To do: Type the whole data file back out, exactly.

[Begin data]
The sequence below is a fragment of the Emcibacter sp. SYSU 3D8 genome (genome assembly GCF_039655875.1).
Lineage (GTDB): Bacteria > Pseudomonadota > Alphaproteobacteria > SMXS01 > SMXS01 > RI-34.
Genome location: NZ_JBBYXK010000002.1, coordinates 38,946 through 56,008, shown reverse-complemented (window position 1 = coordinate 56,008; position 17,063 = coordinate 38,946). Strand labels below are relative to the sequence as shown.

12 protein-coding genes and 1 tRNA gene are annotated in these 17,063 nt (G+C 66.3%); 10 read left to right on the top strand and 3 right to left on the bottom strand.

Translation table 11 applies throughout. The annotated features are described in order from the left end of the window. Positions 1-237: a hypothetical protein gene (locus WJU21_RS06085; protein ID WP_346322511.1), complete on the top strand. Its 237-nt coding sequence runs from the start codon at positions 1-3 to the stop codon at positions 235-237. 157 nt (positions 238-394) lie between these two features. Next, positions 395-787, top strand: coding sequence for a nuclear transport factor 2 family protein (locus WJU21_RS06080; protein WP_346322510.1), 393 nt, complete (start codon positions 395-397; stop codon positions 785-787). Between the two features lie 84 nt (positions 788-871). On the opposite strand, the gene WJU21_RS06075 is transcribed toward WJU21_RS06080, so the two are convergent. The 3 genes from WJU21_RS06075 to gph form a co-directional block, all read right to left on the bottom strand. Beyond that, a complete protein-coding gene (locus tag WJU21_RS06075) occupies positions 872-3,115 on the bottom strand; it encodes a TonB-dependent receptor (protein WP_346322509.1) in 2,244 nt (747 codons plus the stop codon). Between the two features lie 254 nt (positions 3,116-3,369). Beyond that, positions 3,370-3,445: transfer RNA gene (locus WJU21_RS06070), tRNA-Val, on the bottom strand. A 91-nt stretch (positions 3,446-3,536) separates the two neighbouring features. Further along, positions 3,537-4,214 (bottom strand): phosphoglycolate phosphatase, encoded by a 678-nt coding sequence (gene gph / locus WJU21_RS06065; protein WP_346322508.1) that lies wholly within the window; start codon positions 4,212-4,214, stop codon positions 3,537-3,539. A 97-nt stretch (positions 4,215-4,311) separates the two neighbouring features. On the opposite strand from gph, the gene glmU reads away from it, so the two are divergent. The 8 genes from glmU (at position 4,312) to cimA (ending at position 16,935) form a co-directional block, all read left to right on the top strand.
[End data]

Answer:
The sequence below is a fragment of the Emcibacter sp. SYSU 3D8 genome (genome assembly GCF_039655875.1).
Lineage (GTDB): Bacteria > Pseudomonadota > Alphaproteobacteria > SMXS01 > SMXS01 > RI-34.
Genome location: NZ_JBBYXK010000002.1, coordinates 38,946 through 56,008, shown reverse-complemented (window position 1 = coordinate 56,008; position 17,063 = coordinate 38,946). Strand labels below are relative to the sequence as shown.

12 protein-coding genes and 1 tRNA gene are annotated in these 17,063 nt (G+C 66.3%); 10 read left to right on the top strand and 3 right to left on the bottom strand.

Translation table 11 applies throughout. The annotated features are described in order from the left end of the window. Positions 1-237: a hypothetical protein gene (locus WJU21_RS06085; protein ID WP_346322511.1), complete on the top strand. Its 237-nt coding sequence runs from the start codon at positions 1-3 to the stop codon at positions 235-237. 157 nt (positions 238-394) lie between these two features. Next, positions 395-787, top strand: coding sequence for a nuclear transport factor 2 family protein (locus WJU21_RS06080; protein WP_346322510.1), 393 nt, complete (start codon positions 395-397; stop codon positions 785-787). Between the two features lie 84 nt (positions 788-871). On the opposite strand, the gene WJU21_RS06075 is transcribed toward WJU21_RS06080, so the two are convergent. The 3 genes from WJU21_RS06075 to gph form a co-directional block, all read right to left on the bottom strand. Beyond that, a complete protein-coding gene (locus tag WJU21_RS06075) occupies positions 872-3,115 on the bottom strand; it encodes a TonB-dependent receptor (protein WP_346322509.1) in 2,244 nt (747 codons plus the stop codon). Between the two features lie 254 nt (positions 3,116-3,369). Beyond that, positions 3,370-3,445: transfer RNA gene (locus WJU21_RS06070), tRNA-Val, on the bottom strand. A 91-nt stretch (positions 3,446-3,536) separates the two neighbouring features. Further along, positions 3,537-4,214 (bottom strand): phosphoglycolate phosphatase, encoded by a 678-nt coding sequence (gene gph / locus WJU21_RS06065; protein WP_346322508.1) that lies wholly within the window; start codon positions 4,212-4,214, stop codon positions 3,537-3,539. A 97-nt stretch (positions 4,215-4,311) separates the two neighbouring features. On the opposite strand from gph, the gene glmU reads away from it, so the two are divergent. The 8 genes from glmU (at position 4,312) to cimA (ending at position 16,935) form a co-directional block, all read left to right on the top strand.